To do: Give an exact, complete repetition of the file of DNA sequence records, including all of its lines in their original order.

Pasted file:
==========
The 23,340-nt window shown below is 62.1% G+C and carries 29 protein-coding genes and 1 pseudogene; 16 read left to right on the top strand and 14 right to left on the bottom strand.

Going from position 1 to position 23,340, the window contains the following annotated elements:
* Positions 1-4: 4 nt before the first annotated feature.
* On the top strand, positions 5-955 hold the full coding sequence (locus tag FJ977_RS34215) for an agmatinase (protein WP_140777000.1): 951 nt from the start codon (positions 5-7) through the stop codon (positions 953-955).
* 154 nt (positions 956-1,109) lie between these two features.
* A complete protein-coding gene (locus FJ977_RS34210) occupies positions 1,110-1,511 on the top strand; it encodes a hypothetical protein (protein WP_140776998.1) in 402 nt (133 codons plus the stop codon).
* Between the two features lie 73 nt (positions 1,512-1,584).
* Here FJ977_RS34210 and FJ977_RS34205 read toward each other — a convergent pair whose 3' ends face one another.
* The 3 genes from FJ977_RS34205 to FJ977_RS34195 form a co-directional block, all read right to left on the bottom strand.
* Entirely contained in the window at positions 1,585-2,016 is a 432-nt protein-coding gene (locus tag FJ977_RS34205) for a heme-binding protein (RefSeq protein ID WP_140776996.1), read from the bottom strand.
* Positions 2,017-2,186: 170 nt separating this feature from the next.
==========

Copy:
The 23,340-nt window shown below is 62.1% G+C and carries 29 protein-coding genes and 1 pseudogene; 16 read left to right on the top strand and 14 right to left on the bottom strand.

Going from position 1 to position 23,340, the window contains the following annotated elements:
* Positions 1-4: 4 nt before the first annotated feature.
* On the top strand, positions 5-955 hold the full coding sequence (locus tag FJ977_RS34215) for an agmatinase (protein WP_140777000.1): 951 nt from the start codon (positions 5-7) through the stop codon (positions 953-955).
* 154 nt (positions 956-1,109) lie between these two features.
* A complete protein-coding gene (locus FJ977_RS34210) occupies positions 1,110-1,511 on the top strand; it encodes a hypothetical protein (protein WP_140776998.1) in 402 nt (133 codons plus the stop codon).
* Between the two features lie 73 nt (positions 1,512-1,584).
* Here FJ977_RS34210 and FJ977_RS34205 read toward each other — a convergent pair whose 3' ends face one another.
* The 3 genes from FJ977_RS34205 to FJ977_RS34195 form a co-directional block, all read right to left on the bottom strand.
* Entirely contained in the window at positions 1,585-2,016 is a 432-nt protein-coding gene (locus tag FJ977_RS34205) for a heme-binding protein (RefSeq protein ID WP_140776996.1), read from the bottom strand.
* Positions 2,017-2,186: 170 nt separating this feature from the next.